As the annual scaremongering around the NHS winter ‘crisis’ begins, Remedium Partners – a consultancy which specialises in the recruitment of permanent doctors from overseas to ease Trusts’ reliance on agency locums – has urged hospitals to implement five key strategies to make sure they’re fully prepared:

1. Ensure IT and Infrastructure systems are equipped for a possible deluge: making these ‘winter ready’ and able to withstand the uptick in demand will help reduce the challenges of an increase in patient numbers.

2. Strengthen local partnerships: success during this high-demand period will be impacted by strong, collaborative working across Trusts and local authorities. A mentality of ‘we are all in this together’ will certainly help reduce pressures across the board.

3. Review patient pathways ahead of the increased admissions: these are a source of constant change and identifying areas that can be streamlined in the lead up to the winter rush will help improve efficiencies and potentially free up much needed resources.

4. Ensure comprehensive on-boarding of each new hire: of course, this is a long-term focus, but for any immediately new doctors, make sure they have access to an effective induction programme to ensure they hit the ground running.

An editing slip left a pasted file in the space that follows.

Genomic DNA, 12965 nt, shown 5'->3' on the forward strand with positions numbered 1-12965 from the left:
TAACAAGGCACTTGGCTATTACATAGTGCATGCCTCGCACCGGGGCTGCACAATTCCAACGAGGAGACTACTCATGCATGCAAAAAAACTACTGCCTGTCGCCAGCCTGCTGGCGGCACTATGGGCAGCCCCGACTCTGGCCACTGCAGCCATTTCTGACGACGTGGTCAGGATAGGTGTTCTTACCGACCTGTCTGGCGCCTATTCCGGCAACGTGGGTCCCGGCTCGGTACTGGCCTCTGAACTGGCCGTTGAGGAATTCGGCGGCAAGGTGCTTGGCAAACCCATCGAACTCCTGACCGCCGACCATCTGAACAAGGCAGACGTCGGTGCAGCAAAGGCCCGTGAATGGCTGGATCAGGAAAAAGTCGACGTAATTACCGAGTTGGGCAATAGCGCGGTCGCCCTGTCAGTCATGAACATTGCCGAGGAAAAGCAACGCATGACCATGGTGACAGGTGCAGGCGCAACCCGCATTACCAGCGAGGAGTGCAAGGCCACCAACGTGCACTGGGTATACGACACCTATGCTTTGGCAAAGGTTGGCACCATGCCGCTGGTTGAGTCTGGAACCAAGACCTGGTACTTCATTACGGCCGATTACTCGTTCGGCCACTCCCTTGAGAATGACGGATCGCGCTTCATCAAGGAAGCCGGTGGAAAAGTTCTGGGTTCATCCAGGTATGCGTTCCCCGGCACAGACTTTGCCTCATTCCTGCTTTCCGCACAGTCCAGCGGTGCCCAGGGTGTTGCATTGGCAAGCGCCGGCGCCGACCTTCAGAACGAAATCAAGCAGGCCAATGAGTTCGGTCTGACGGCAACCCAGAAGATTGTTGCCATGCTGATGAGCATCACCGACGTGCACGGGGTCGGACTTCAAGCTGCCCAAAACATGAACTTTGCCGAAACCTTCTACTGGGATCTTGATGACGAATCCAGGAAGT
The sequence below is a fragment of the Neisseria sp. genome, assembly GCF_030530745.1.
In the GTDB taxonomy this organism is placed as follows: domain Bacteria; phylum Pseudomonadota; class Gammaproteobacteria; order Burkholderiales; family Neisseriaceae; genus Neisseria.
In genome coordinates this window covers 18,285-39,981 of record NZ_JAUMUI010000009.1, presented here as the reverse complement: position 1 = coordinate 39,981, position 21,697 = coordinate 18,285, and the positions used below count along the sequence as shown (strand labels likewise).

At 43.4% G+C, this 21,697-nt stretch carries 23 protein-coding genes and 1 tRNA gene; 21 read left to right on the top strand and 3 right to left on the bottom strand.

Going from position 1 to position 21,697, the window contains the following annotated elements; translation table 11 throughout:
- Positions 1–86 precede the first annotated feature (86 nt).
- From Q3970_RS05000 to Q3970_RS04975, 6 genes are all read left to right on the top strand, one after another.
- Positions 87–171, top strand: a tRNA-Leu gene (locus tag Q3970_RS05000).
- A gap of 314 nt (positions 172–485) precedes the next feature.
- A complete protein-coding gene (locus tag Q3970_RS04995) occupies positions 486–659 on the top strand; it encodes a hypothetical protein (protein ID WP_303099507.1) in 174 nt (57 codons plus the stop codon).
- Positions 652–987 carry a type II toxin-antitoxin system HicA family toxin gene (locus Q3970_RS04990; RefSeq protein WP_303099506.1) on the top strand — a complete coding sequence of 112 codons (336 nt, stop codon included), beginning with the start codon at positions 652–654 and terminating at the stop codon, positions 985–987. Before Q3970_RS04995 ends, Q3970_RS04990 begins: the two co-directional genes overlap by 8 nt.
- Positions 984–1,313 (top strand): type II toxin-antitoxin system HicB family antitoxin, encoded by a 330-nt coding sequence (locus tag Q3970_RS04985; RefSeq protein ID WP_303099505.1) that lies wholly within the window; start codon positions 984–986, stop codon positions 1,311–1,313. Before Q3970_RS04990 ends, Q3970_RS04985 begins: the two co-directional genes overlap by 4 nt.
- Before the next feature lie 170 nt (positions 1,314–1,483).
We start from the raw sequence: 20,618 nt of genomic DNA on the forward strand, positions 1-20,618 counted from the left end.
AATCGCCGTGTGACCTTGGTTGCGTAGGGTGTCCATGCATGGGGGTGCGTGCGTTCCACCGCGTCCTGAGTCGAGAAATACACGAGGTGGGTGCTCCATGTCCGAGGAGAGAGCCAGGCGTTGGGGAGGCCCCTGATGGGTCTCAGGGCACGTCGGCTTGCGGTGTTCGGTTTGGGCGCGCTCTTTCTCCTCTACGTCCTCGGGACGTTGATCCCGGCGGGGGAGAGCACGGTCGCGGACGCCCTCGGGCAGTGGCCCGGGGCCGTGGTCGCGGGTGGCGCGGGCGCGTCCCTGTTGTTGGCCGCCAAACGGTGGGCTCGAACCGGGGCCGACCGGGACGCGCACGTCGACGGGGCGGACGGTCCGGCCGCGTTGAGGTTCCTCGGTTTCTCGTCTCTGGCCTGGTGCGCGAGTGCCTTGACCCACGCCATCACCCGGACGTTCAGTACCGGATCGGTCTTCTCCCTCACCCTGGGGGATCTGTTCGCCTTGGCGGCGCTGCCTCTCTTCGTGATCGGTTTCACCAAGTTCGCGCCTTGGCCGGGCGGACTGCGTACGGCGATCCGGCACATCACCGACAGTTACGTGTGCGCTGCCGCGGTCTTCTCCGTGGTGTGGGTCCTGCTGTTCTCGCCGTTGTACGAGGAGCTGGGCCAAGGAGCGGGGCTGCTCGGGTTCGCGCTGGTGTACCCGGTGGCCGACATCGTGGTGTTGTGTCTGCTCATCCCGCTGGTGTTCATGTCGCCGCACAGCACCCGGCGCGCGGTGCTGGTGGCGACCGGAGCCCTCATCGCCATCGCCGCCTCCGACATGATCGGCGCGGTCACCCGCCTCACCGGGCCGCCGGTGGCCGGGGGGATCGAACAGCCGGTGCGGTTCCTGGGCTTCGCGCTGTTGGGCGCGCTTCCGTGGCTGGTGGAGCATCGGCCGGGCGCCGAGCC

5. Look to the future: long-term goals should be focused on smarter staffing where a sufficient talent pool is developed and engaged ready to meet the 2019 demand, without a drain on budgets due to an overreliance on agency locums.

David Green, Co-Founder of Remedium, comments:

“This is always a difficult time of year for NHS leaders, hospitals and trusts. There’s already been the odd whisper here and there about the winter ‘crisis’, but while we’re still arguably in the calm before the storm, now is the time to begin putting preparations in place. While there is no quick fix to some of the challenges in the health service, there are measures that can be put in place to mitigate some of the barriers that will be faced in the coming months. The longer-term solution is in developing strategic staffing solutions that not only ensure that the required resources are already on-hand when patient numbers increase, but also that money isn’t being drained from the NHS into unnecessary agency locum spend.”